Daihatsu Pauses Production Over Safety Scandal

Toyota-owned carmaker Daihatsu has shuttered all four of its plants until the end of January, following an admission of falsifying safety tests.

Daihatsu acknowledged manipulating safety tests on 64 models spanning three decades. Its Osaka headquarters in Japan closed on 25 December, marking the final closure in the series.

This scandal places the jobs of 9,000 workers in the country at risk and may impact the global reputation of car giant Toyota. Out of the 64 models implicated, 24 are marketed under the Toyota brand.

The Osaka plant closure follows shutdowns in production lines located in Oita, Shiga, and Kyoto prefectures. Daihatsu announced on Wednesday that it had halted shipments of all its vehicles after a transport ministry investigation revealed the latest admission.

The falsification of test results occurred due to pressure to maintain production continuity. The company expressed intentions to collaborate with its primary suppliers to address the repercussions of the scandal. It also suggested extending support to smaller subcontractors without compensation by facilitating access to support funds from Japan’s transport ministry.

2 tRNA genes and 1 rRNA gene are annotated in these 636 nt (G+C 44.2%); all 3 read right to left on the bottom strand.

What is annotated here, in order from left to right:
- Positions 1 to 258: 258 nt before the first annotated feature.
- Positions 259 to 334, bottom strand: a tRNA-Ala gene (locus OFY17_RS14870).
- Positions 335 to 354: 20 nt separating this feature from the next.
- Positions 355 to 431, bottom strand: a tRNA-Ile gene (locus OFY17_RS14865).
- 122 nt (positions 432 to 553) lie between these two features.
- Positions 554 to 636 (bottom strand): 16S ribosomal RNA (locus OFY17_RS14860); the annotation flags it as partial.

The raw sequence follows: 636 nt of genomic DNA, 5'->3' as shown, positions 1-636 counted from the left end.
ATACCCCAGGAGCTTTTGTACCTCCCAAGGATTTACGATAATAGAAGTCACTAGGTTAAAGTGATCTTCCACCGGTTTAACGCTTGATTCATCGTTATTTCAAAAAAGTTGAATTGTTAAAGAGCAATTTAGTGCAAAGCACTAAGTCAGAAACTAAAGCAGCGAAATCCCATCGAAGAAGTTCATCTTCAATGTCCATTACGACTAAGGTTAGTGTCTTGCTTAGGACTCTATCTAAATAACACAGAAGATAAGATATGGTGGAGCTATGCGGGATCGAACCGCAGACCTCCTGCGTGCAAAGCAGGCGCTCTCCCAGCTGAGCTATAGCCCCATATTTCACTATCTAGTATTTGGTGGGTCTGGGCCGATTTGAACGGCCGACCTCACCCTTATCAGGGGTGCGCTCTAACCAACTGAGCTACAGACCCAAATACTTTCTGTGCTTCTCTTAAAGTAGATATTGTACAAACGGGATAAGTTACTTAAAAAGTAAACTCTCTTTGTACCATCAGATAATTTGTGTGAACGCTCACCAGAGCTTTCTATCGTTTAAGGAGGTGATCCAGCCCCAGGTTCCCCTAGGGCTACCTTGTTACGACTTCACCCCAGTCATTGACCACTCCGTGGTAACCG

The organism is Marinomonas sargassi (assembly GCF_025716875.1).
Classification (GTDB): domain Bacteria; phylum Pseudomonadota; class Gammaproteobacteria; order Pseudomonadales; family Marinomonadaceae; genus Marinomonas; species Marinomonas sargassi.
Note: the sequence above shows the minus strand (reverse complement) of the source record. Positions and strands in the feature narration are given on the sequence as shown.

During the idle plant period, Daihatsu committed to compensating 423 domestic suppliers with direct business relations. Established in 1907, Daihatsu sells approximately 1.1 million cars annually, constituting about 10% of Toyota’s annual vehicle sales of 10 million units.

Motor industry analyst David Bailey informed the BBC’s World Service that the issue initially surfaced in April concerning falsified collision tests. Subsequently, an independent commission by Toyota discovered additional problems, including airbags and speed tests.

While there is no current indication that the actual products were unsafe, the concern arises from testing a car with specific components and then selling a car with different components, evolving into a major issue.

Toyota previously faced damage to its reputation in 2009 due to a recall involving faulty floor mats and accelerator pedals. In 2012, it recalled over seven million vehicles worldwide, including some Yaris, Corolla, and Camry models, due to faulty window switches.

These recalls prompted a “fundamentally changed” approach at Toyota, with a renewed focus on quality and the inclusion of external experts for quality assurance. However, this approach does not seem to have extended to its subsidiary Daihatsu, according to Mr. Bailey.